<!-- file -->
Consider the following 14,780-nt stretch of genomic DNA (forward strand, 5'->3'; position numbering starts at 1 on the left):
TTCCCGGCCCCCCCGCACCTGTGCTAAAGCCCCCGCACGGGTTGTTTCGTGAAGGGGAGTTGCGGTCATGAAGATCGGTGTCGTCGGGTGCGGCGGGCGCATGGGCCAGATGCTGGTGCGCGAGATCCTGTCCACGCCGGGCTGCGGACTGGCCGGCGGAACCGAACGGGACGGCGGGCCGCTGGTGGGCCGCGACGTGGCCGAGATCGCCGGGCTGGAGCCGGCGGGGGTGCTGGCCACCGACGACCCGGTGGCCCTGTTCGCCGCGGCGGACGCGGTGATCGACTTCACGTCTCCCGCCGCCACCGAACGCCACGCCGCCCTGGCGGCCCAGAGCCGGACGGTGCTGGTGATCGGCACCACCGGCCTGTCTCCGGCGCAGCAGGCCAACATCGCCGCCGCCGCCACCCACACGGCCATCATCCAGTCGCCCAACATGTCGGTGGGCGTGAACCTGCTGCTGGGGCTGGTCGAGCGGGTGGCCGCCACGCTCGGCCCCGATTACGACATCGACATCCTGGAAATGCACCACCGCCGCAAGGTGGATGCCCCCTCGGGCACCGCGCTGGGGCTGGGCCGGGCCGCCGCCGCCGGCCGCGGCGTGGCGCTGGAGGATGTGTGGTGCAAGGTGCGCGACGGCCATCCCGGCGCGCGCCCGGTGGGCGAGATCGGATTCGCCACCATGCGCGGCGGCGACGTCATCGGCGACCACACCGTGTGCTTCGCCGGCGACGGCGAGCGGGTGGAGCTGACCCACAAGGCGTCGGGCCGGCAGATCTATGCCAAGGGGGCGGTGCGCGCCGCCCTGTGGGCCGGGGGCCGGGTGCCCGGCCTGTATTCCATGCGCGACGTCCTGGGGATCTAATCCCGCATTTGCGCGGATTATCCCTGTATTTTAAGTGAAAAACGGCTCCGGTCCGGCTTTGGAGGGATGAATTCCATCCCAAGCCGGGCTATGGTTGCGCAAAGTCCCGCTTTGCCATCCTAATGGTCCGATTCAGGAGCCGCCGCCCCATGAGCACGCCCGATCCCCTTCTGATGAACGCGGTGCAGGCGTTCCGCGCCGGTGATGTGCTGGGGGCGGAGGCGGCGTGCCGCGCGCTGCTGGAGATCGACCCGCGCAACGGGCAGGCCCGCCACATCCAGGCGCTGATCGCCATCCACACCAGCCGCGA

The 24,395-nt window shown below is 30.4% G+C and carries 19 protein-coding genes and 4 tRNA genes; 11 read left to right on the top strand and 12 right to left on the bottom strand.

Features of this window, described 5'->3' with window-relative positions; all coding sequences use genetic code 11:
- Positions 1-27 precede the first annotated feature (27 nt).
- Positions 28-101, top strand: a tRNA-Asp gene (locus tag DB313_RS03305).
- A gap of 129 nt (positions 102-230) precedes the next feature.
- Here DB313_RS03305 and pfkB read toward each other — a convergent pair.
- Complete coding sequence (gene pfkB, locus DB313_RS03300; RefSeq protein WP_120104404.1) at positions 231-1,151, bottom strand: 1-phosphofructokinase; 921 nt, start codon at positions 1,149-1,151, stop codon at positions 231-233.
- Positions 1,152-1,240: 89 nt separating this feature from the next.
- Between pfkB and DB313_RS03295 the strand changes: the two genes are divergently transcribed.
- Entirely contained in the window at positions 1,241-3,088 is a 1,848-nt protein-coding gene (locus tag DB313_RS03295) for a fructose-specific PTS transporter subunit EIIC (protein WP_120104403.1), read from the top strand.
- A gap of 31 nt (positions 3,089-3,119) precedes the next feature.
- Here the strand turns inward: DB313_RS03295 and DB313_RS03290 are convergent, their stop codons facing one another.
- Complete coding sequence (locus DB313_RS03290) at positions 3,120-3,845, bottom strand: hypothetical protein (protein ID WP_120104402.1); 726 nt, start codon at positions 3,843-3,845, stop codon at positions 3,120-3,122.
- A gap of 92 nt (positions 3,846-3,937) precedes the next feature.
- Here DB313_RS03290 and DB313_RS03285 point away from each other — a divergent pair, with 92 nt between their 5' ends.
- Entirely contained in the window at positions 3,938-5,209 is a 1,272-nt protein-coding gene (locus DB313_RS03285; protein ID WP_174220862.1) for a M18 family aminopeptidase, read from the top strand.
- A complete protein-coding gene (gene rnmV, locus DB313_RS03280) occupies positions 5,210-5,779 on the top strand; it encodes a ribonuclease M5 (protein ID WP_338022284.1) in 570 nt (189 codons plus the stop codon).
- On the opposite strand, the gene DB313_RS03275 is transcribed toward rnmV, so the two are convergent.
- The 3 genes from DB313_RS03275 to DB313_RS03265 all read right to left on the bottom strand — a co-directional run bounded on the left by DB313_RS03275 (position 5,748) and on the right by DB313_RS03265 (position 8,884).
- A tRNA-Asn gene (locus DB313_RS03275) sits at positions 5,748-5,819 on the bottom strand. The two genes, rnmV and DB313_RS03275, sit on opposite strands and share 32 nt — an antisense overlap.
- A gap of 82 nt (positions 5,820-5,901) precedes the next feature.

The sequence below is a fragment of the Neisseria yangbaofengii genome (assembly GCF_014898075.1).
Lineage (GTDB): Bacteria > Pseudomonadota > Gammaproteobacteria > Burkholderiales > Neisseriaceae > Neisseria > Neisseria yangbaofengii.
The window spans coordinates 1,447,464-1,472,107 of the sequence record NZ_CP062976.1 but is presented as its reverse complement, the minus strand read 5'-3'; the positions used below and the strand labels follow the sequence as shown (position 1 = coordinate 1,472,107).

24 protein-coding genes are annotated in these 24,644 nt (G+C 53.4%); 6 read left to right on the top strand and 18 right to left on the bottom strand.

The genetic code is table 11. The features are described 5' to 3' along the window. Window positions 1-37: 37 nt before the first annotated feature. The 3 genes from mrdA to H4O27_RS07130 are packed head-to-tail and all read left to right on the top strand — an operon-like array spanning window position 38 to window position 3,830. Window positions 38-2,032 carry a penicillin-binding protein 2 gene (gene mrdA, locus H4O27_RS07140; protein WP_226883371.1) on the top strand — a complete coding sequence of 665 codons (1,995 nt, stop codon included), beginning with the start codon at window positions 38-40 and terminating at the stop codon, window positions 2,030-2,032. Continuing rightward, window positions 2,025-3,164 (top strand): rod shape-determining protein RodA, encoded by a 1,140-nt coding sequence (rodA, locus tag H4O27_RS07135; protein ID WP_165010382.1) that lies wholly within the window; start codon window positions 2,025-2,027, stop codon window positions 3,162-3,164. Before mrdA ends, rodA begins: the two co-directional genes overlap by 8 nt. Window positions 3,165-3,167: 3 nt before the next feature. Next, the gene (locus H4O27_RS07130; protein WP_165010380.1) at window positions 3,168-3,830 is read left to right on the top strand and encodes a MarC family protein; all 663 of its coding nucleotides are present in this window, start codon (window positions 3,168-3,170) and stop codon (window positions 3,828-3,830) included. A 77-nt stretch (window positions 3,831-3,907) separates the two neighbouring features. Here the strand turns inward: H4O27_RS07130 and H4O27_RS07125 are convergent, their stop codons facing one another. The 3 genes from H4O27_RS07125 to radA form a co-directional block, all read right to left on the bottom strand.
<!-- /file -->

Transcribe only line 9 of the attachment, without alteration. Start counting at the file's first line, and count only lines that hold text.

- Complete coding sequence (gene pfkB, locus DB313_RS03300; RefSeq protein WP_120104404.1) at positions 231-1,151, bottom strand: 1-phosphofructokinase; 921 nt, start codon at positions 1,149-1,151, stop codon at positions 231-233.